Police chiefs concerned about increased violence during pandemic

Coronavirus

TAYLORVILLE, Ill. (WCIA) — A massive crowd surrounded a fight that broke out Thursday night. The police chief said this type of violence has become more common since the stay at home order started.

Several police chiefs across central Illinois are raising questions as they have seen a noticeable spike in crime and violence during the COVID-19 pandemic.

The fight in Taylorville resulted in several arrests. “There were weapons involved, sledgehammers and shovels,” said Taylorville Police Chief Dwayne Wheeler. A fight between several men led to more than 100 spectators gathering in the streets of downtown. “It’s become normal for Taylorville; that type of chaos,” said one woman, who wished to remain anonymous.

Police arrived on the scene as the physical violence escalated. “We separated all the parties and noticed an individual laying on the ground with blood coming from his head,” said Wheeler. That man has since been discharged from the hospital. Four other men were arrested, facing charges of mob action and aggravated battery.

Wheeler said this is just one incident in a larger string of crimes that have been happening recently. “What we’ve seen in the last 10 days is a spike in crime. Our thefts are going up. We’re getting fight calls.” He started to notice the recent trend as the pandemic has stretched on. “With this COVID-19, people are stressed and frustrated because things are not going their way. Now they’re coming out. A lot of people are angry and just making bad decisions.”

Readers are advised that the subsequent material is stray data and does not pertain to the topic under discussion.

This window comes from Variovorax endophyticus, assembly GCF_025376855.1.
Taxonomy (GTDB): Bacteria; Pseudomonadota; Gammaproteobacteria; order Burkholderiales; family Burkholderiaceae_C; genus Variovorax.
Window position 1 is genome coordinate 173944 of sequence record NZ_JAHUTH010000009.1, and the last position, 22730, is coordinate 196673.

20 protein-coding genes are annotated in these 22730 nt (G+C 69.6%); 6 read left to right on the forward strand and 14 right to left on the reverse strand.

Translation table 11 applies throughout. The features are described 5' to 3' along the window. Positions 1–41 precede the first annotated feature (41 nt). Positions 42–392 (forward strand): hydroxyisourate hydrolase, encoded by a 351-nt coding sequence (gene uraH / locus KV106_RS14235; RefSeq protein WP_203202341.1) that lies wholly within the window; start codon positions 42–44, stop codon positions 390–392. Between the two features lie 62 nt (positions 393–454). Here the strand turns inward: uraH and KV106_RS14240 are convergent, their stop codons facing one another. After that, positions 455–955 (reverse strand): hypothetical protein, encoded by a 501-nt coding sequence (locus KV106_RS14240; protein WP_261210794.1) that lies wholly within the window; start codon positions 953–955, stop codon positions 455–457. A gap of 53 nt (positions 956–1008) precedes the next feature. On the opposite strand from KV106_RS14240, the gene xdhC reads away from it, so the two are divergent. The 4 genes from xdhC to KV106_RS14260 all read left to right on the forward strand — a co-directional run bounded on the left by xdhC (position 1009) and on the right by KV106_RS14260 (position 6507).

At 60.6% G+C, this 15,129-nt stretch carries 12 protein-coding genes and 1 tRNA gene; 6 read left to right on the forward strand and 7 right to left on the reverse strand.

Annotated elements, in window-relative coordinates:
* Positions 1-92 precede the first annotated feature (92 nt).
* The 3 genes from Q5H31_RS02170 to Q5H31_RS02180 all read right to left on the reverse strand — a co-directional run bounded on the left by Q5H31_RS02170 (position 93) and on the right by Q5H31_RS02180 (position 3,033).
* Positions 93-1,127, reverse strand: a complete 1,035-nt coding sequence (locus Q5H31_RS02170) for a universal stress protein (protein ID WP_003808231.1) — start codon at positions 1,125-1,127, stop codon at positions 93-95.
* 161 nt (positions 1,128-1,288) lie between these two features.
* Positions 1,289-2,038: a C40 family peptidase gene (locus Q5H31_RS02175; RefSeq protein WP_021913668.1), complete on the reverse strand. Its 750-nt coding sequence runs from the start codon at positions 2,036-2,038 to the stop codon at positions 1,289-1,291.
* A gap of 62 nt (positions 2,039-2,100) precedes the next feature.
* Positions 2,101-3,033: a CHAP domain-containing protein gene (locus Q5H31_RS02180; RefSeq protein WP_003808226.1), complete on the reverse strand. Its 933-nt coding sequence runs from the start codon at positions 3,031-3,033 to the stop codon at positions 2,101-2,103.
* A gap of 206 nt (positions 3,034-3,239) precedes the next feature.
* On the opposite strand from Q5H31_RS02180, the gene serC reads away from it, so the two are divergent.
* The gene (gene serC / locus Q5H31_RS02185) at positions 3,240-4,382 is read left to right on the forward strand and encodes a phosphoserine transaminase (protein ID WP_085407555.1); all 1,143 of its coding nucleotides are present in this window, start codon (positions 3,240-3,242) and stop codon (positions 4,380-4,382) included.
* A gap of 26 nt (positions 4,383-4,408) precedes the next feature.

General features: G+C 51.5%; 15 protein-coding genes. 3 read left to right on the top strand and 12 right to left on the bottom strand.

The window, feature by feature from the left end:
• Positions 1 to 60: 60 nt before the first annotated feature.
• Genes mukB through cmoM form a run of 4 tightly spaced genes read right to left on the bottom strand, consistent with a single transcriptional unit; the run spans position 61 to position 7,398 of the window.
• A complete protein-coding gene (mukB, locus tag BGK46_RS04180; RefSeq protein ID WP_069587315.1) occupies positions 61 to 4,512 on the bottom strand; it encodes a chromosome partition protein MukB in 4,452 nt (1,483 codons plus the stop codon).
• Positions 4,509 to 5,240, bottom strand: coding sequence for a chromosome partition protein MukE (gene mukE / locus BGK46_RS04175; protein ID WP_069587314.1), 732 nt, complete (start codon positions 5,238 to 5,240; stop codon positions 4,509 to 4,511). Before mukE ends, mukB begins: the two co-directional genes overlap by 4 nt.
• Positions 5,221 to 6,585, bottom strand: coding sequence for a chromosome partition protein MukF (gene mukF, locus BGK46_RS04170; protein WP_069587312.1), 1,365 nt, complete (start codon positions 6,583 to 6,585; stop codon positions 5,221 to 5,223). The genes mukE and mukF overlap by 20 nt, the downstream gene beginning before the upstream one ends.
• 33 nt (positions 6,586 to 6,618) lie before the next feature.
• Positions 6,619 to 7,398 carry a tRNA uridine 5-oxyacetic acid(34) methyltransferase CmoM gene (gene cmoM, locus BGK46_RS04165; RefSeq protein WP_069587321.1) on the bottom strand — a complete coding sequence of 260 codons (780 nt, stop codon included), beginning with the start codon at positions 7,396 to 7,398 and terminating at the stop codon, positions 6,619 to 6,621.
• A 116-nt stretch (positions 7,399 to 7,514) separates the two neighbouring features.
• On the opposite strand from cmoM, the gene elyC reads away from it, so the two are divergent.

The increase in crimes extends into other cities. Decatur Police Chief Jim Getz released a message on social media Friday saying there has been an increase in gun violence since the start of the pandemic. Authorities are pleading with people to control their actions and, when crimes do happen, tell police what you know to help solve these crimes.

“Community engagement and community policing is our main focus,” said Wheeler. “I can say without a doubt that we have the support of the community because when they call and tell us information, we take action.”

Three days ago in Decatur, five people were shot at one scene. Police said nobody shared truthful information on what they knew or saw. Decatur Chief Getz put out a plea on social media saying in part, “For those who are victims and/or involved in these shootings, it is time for them, their family and friends to step up and end this culture of violence…Be part of the solution and put an end to this unacceptable behavior. It is time for courage and change for the good of our community.”

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